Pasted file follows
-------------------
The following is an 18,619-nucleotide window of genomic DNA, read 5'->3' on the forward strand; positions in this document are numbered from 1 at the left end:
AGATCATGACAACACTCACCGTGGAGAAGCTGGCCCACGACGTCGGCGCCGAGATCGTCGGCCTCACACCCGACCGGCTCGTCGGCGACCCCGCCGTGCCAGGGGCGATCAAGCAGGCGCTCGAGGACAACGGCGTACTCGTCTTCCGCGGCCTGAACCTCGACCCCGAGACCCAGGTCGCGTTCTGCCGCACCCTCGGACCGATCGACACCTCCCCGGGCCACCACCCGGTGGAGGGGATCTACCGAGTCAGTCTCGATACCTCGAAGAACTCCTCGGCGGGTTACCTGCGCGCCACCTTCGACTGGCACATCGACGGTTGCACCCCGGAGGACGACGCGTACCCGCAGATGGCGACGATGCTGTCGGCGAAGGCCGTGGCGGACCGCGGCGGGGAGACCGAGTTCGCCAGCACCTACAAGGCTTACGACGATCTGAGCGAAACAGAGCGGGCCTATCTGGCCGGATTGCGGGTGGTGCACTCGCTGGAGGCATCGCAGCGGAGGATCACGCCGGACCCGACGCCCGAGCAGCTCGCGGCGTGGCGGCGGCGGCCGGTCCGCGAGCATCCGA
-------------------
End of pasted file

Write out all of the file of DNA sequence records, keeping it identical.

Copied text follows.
The following is an 18,619-nucleotide window of genomic DNA, read 5'->3' on the forward strand; positions in this document are numbered from 1 at the left end:
AGATCATGACAACACTCACCGTGGAGAAGCTGGCCCACGACGTCGGCGCCGAGATCGTCGGCCTCACACCCGACCGGCTCGTCGGCGACCCCGCCGTGCCAGGGGCGATCAAGCAGGCGCTCGAGGACAACGGCGTACTCGTCTTCCGCGGCCTGAACCTCGACCCCGAGACCCAGGTCGCGTTCTGCCGCACCCTCGGACCGATCGACACCTCCCCGGGCCACCACCCGGTGGAGGGGATCTACCGAGTCAGTCTCGATACCTCGAAGAACTCCTCGGCGGGTTACCTGCGCGCCACCTTCGACTGGCACATCGACGGTTGCACCCCGGAGGACGACGCGTACCCGCAGATGGCGACGATGCTGTCGGCGAAGGCCGTGGCGGACCGCGGCGGGGAGACCGAGTTCGCCAGCACCTACAAGGCTTACGACGATCTGAGCGAAACAGAGCGGGCCTATCTGGCCGGATTGCGGGTGGTGCACTCGCTGGAGGCATCGCAGCGGAGGATCACGCCGGACCCGACGCCCGAGCAGCTCGCGGCGTGGCGGCGGCGGCCGGTCCGCGAGCATCCGA